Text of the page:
Jenkins is quick to point out, however, that technology is neither bad nor good, and that there’s plenty of scaremongering around youth’s increased access to social media.
It’s an oft-cited anecdote that in previous generations parents worried about their children watching television, and now social media has become the new societal ill for people to fear.
In fact, exposure to content not available to previous generations can be a good thing.
Technology enables children to independently seek knowledge and to think critically, due to their access to a wider range of sources.
For children in remote areas, the ability to find more knowledge and social connections outside their immediate family can be invaluable, as can accessing support and community for minority groups.
Or staying young longer?
Technology is far from the only social force affecting how children develop, and at what pace. Over the past few decades, parenting has become more intensive in the US and many other countries, and children today can expect more structured play, extracurricular activities and parental supervision than previous generations.
The topic of how this affects children is hotly debated – one argument is that heightened expectations placed on children to optimise their time in adult-like ways lead to unnecessary stress (and a loss of an important, carefree stage of childhood), while another argument is that they lead to a generation of pampered young adults unable to think for themselves (and a prolonged and unhealthy childhood).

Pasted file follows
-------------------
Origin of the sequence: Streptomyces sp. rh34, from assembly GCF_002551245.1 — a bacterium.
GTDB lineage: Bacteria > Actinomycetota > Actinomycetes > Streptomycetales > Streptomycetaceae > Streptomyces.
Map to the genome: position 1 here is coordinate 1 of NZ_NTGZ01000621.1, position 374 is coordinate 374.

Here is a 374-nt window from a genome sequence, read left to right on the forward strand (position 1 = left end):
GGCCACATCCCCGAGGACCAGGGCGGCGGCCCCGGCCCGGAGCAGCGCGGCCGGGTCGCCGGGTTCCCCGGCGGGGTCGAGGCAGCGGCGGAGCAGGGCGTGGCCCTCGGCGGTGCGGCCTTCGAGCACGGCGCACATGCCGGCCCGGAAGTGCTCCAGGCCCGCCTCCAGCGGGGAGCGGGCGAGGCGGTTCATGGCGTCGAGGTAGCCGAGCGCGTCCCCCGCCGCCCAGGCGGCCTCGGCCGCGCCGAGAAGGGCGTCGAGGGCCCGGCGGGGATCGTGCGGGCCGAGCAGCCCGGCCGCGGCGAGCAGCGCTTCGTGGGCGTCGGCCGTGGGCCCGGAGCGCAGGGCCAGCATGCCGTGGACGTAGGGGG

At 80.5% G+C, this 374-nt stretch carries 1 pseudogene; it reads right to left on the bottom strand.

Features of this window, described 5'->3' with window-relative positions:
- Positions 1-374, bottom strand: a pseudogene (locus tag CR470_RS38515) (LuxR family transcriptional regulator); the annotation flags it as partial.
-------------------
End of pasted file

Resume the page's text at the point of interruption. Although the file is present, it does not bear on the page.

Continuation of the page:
“There’s been quite a bit of discussion especially in recent years, about children’s lives becoming more institutionalised and controlled,” says William Corsaro, a professor emeritus of sociology at Indiana University.
He points to hovering parents and children’s involvement in extracurricular activities and lessons outside school, and to “overstated” fears about children’s safety and lower birth rates (meaning fewer at-home playmates) as factors that make children mature more slowly.
This theory is echoed by Jean Twenge in her 2017 book iGen. Based on a survey of 11 million US-based young people, Twenge argued that kids born after 1995 are, contrary to much popular wisdom, growing up more slowly, engaging in milestones traditionally considered “adult” far later than their older counterparts.
This is, in part, because smartphones allow children to socialise from their own home, making them less likely to engage in activities such as drinking with peers or sex, but she also points to an evolutionary idea known as ‘life history theory’, which classifies maturation of species into “slow” and “fast” strategies – the safer the environment, the more slowly they have to mature.